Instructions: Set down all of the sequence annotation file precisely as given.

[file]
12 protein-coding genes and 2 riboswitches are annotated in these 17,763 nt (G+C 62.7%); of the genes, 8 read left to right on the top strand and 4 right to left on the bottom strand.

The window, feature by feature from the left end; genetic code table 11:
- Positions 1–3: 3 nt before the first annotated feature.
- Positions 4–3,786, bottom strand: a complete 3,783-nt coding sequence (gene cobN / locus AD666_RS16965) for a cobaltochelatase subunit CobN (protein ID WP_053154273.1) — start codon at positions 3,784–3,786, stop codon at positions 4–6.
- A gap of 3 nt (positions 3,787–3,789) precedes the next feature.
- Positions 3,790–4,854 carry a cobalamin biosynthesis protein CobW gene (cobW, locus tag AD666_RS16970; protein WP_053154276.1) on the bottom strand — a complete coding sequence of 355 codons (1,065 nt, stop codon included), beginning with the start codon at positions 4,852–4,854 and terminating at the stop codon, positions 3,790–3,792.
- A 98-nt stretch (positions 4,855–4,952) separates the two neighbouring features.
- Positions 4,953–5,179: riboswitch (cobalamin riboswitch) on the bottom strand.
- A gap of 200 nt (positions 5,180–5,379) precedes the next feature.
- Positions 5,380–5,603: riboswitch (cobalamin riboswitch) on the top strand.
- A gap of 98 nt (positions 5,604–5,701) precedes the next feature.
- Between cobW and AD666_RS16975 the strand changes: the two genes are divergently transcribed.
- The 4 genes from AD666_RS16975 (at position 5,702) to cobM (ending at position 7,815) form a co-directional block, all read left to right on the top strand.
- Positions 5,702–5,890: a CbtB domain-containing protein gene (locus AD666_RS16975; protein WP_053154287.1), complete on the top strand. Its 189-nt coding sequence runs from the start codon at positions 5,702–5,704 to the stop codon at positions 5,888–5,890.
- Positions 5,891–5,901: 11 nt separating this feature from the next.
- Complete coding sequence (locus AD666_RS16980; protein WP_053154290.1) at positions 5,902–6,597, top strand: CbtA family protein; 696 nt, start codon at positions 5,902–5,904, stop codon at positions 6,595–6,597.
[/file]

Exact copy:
12 protein-coding genes and 2 riboswitches are annotated in these 17,763 nt (G+C 62.7%); of the genes, 8 read left to right on the top strand and 4 right to left on the bottom strand.

The window, feature by feature from the left end; genetic code table 11:
- Positions 1–3: 3 nt before the first annotated feature.
- Positions 4–3,786, bottom strand: a complete 3,783-nt coding sequence (gene cobN / locus AD666_RS16965) for a cobaltochelatase subunit CobN (protein ID WP_053154273.1) — start codon at positions 3,784–3,786, stop codon at positions 4–6.
- A gap of 3 nt (positions 3,787–3,789) precedes the next feature.
- Positions 3,790–4,854 carry a cobalamin biosynthesis protein CobW gene (cobW, locus tag AD666_RS16970; protein WP_053154276.1) on the bottom strand — a complete coding sequence of 355 codons (1,065 nt, stop codon included), beginning with the start codon at positions 4,852–4,854 and terminating at the stop codon, positions 3,790–3,792.
- A 98-nt stretch (positions 4,855–4,952) separates the two neighbouring features.
- Positions 4,953–5,179: riboswitch (cobalamin riboswitch) on the bottom strand.
- A gap of 200 nt (positions 5,180–5,379) precedes the next feature.
- Positions 5,380–5,603: riboswitch (cobalamin riboswitch) on the top strand.
- A gap of 98 nt (positions 5,604–5,701) precedes the next feature.
- Between cobW and AD666_RS16975 the strand changes: the two genes are divergently transcribed.
- The 4 genes from AD666_RS16975 (at position 5,702) to cobM (ending at position 7,815) form a co-directional block, all read left to right on the top strand.
- Positions 5,702–5,890: a CbtB domain-containing protein gene (locus AD666_RS16975; protein WP_053154287.1), complete on the top strand. Its 189-nt coding sequence runs from the start codon at positions 5,702–5,704 to the stop codon at positions 5,888–5,890.
- Positions 5,891–5,901: 11 nt separating this feature from the next.
- Complete coding sequence (locus AD666_RS16980; protein WP_053154290.1) at positions 5,902–6,597, top strand: CbtA family protein; 696 nt, start codon at positions 5,902–5,904, stop codon at positions 6,595–6,597.